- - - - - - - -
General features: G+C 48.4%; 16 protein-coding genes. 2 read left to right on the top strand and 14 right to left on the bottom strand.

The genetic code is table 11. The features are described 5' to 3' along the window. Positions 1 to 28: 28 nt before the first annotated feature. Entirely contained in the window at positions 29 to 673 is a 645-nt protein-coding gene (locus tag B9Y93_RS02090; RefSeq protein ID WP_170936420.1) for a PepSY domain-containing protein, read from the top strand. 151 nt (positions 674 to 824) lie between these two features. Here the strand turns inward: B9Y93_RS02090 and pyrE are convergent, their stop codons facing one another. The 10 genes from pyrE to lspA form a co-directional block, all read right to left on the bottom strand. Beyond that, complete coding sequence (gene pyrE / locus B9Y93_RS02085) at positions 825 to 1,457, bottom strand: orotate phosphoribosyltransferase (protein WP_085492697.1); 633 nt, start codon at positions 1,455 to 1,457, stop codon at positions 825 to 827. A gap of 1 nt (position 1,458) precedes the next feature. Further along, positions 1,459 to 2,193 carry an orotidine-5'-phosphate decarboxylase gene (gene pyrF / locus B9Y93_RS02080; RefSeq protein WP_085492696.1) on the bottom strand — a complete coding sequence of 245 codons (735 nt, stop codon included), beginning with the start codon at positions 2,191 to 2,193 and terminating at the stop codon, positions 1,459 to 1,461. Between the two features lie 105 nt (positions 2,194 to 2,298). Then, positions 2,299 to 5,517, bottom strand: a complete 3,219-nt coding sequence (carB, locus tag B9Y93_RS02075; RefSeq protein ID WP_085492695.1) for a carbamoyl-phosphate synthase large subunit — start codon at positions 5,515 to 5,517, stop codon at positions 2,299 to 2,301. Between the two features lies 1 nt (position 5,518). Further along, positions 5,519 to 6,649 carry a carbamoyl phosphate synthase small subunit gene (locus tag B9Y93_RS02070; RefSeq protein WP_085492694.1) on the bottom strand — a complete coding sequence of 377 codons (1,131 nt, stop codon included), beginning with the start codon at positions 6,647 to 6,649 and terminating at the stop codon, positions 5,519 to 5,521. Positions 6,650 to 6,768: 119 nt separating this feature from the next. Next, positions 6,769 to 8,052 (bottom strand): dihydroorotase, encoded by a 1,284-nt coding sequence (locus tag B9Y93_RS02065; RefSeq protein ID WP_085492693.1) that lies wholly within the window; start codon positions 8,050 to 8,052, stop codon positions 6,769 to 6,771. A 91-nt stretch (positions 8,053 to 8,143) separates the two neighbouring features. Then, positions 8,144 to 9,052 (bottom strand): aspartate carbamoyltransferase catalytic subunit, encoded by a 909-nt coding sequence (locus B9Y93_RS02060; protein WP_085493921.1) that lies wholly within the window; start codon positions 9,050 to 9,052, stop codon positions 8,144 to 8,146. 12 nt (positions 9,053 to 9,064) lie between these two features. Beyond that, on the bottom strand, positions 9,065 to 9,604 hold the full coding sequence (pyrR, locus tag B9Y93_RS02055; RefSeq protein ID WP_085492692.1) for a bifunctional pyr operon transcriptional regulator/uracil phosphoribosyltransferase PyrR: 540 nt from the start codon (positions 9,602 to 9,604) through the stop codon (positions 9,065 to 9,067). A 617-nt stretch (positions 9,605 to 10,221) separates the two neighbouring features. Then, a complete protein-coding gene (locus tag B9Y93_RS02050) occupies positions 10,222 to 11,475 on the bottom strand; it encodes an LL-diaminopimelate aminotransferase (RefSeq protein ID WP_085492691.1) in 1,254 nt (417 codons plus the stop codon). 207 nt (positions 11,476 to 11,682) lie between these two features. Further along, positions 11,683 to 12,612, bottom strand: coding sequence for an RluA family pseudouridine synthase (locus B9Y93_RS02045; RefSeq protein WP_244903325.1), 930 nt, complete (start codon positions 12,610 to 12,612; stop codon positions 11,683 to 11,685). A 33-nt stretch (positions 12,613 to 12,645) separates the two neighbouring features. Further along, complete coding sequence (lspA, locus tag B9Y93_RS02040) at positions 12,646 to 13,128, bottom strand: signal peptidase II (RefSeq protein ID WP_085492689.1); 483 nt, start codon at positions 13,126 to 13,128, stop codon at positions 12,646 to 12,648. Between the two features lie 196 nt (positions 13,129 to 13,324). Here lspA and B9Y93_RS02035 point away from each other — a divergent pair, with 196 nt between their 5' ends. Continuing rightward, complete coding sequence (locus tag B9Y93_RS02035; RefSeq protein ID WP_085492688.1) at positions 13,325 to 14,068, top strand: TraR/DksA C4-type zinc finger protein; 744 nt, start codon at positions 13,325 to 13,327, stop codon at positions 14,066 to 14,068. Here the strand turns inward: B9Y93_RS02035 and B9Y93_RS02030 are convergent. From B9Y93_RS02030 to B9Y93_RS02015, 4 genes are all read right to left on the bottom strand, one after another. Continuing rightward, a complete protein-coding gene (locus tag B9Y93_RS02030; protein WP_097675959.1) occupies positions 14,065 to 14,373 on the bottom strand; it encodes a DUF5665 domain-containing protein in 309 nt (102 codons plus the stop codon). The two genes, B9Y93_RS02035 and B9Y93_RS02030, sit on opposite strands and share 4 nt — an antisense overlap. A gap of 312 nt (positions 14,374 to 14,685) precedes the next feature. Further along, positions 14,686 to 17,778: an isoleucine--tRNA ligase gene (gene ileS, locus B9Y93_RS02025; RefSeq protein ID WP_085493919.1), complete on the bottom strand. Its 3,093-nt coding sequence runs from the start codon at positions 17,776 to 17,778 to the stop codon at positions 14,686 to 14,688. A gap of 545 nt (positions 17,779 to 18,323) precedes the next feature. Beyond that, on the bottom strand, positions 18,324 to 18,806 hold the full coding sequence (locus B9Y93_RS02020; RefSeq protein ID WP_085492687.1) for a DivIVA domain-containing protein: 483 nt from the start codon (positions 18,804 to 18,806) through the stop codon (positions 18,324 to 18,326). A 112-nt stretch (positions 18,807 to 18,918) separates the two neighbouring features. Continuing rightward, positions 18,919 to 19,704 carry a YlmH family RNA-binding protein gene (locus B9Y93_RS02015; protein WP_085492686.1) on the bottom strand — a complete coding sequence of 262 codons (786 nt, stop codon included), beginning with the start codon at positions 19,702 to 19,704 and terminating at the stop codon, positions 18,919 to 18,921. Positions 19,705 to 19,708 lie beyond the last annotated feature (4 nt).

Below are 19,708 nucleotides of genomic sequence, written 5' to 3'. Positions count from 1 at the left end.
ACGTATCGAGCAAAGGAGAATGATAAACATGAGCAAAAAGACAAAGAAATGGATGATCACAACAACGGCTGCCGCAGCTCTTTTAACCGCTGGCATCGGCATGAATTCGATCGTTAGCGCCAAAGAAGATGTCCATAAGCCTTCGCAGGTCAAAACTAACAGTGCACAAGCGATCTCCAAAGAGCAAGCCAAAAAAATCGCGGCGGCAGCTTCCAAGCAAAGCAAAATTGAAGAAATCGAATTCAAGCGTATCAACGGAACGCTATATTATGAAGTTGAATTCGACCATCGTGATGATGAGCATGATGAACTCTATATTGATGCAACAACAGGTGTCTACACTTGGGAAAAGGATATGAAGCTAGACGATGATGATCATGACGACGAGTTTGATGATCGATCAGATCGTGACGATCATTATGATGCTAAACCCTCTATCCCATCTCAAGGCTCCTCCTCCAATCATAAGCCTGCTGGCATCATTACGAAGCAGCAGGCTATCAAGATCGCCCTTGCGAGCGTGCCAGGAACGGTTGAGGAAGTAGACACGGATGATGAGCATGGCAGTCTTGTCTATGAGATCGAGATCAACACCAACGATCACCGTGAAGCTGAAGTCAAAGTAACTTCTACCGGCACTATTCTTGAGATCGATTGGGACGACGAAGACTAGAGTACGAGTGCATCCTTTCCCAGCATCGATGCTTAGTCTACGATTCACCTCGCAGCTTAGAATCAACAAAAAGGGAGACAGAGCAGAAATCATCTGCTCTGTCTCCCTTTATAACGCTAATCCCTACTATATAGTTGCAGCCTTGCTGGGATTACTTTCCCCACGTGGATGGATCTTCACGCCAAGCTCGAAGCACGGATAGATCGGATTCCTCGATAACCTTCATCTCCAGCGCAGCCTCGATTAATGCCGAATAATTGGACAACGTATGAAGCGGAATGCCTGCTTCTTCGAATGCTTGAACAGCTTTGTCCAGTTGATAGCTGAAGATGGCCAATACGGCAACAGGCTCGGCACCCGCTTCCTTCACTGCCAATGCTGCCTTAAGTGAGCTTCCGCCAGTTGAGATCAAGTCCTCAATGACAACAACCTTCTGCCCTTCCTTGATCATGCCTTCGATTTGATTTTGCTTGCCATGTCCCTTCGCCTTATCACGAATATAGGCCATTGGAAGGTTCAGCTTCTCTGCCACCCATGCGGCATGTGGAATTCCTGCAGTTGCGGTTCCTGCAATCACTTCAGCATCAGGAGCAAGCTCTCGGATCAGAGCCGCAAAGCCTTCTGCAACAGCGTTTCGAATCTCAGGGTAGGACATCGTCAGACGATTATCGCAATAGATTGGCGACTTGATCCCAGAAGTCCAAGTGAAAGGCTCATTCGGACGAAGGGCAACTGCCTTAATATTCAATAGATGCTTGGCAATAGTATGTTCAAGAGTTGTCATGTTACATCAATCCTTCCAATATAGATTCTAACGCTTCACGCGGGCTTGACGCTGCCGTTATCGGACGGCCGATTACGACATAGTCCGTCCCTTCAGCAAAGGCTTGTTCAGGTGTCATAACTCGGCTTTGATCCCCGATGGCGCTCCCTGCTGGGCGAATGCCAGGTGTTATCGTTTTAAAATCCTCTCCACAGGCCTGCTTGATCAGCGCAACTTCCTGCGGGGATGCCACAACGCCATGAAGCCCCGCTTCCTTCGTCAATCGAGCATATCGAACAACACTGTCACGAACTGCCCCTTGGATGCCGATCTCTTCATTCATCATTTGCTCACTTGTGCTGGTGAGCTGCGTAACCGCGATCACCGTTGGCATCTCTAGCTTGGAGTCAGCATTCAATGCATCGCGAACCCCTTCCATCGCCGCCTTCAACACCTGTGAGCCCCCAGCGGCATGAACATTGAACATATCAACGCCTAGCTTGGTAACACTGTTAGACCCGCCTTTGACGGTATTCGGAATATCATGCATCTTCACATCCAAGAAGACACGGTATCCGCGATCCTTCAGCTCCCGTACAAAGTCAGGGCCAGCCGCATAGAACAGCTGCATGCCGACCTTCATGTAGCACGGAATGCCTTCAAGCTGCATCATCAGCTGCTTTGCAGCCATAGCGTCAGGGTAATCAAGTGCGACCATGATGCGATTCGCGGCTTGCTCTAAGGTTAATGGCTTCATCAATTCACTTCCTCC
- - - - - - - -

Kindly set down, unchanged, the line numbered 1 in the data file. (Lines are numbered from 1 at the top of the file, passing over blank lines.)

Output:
General features: G+C 48.4%; 16 protein-coding genes. 2 read left to right on the top strand and 14 right to left on the bottom strand.